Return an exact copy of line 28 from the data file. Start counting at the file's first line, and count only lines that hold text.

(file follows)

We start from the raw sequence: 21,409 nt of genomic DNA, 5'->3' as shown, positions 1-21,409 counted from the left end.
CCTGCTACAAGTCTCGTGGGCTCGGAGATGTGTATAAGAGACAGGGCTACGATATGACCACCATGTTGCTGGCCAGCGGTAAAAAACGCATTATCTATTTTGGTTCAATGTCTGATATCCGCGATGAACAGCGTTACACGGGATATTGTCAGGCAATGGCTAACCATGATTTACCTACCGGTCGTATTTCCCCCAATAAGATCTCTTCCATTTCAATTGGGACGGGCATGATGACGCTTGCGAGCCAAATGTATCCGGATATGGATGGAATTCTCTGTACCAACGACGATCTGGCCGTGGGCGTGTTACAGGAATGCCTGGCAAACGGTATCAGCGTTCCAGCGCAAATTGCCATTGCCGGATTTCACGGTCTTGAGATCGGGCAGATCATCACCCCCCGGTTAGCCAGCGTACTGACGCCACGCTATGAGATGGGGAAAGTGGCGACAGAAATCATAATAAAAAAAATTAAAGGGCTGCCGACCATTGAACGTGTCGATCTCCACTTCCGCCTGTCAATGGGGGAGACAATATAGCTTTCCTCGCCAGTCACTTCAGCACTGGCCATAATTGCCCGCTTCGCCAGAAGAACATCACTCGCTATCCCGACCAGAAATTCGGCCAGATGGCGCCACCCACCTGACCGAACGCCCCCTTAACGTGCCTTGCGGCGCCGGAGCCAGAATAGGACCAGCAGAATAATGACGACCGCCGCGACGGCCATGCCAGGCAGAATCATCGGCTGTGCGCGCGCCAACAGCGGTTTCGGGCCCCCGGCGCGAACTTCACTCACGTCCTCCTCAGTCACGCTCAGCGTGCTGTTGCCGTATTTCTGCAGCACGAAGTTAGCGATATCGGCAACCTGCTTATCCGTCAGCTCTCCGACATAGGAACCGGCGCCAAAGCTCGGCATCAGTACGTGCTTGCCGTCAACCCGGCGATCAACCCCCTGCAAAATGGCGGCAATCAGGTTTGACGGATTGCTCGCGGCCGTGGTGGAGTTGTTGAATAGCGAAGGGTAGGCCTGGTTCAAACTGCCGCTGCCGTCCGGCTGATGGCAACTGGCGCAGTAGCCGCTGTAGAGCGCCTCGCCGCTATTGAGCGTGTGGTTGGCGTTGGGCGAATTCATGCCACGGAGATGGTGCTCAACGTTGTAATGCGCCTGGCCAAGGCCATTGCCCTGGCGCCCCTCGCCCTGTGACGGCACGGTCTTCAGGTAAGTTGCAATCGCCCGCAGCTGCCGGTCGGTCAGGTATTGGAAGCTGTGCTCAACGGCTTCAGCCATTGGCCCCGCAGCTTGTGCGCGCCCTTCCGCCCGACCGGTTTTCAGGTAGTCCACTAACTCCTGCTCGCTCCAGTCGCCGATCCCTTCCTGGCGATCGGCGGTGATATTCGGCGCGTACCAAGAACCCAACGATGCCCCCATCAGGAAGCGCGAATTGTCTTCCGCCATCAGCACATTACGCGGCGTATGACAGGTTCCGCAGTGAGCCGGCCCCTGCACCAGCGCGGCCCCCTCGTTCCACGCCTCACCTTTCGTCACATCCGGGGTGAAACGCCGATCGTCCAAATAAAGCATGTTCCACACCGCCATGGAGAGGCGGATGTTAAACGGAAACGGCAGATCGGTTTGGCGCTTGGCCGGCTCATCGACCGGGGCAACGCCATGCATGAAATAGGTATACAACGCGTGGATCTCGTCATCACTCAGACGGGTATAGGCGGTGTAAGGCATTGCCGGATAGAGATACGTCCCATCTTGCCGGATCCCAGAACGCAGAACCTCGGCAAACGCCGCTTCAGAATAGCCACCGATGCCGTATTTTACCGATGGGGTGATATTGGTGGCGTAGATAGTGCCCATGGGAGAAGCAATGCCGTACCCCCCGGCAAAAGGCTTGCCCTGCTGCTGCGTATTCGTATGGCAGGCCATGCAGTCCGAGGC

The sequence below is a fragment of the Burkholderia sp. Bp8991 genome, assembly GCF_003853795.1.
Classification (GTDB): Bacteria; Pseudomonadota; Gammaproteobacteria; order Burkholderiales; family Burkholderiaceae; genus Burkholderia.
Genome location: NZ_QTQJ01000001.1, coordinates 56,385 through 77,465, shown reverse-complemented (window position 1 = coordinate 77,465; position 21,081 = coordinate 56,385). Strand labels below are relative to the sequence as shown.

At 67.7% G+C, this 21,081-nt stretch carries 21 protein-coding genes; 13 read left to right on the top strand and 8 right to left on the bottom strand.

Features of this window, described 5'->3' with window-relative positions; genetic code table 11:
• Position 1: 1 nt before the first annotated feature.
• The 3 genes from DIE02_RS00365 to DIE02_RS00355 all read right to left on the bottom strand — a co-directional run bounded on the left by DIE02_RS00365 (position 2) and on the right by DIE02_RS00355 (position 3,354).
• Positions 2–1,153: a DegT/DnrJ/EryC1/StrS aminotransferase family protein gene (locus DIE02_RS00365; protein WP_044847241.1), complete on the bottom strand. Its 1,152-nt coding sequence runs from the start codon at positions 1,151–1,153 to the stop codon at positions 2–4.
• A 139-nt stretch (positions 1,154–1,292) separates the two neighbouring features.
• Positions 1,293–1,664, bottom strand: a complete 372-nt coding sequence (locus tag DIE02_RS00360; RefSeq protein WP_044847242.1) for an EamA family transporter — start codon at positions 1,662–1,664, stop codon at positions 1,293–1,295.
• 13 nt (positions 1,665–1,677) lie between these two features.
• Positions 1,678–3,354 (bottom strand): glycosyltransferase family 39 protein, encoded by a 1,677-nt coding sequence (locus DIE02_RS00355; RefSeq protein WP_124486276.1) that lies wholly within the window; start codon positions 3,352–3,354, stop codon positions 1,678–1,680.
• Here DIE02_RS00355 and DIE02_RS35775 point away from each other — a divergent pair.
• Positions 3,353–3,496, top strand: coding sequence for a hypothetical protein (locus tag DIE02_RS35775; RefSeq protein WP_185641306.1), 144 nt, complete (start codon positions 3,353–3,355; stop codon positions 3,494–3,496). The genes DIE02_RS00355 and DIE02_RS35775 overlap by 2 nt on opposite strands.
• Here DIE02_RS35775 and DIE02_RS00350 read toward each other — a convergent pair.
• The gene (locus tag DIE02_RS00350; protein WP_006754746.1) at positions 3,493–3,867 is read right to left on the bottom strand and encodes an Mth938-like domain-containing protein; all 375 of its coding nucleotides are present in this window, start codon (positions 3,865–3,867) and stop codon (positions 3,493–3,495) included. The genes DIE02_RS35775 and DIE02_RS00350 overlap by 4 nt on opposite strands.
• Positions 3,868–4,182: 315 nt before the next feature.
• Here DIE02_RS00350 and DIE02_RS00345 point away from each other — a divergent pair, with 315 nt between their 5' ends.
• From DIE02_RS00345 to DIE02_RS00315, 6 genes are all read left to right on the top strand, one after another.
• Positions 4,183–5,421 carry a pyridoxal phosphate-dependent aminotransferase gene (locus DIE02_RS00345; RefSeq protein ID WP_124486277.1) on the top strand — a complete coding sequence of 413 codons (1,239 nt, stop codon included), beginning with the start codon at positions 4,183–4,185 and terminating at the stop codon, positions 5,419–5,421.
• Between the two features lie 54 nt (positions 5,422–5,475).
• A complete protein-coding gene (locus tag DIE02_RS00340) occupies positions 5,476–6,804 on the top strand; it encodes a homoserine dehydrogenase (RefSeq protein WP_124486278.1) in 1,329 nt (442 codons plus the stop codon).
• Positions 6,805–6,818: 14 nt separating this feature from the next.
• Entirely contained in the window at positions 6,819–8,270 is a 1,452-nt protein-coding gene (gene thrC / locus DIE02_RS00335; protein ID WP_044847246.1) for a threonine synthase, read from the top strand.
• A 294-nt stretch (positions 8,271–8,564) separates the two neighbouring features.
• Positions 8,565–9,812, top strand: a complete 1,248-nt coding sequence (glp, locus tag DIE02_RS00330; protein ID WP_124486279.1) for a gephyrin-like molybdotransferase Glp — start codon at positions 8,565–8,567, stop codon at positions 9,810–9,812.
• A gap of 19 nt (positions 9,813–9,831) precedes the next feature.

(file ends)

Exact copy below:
• Positions 8,565–9,812, top strand: a complete 1,248-nt coding sequence (glp, locus tag DIE02_RS00330; protein ID WP_124486279.1) for a gephyrin-like molybdotransferase Glp — start codon at positions 8,565–8,567, stop codon at positions 9,810–9,812.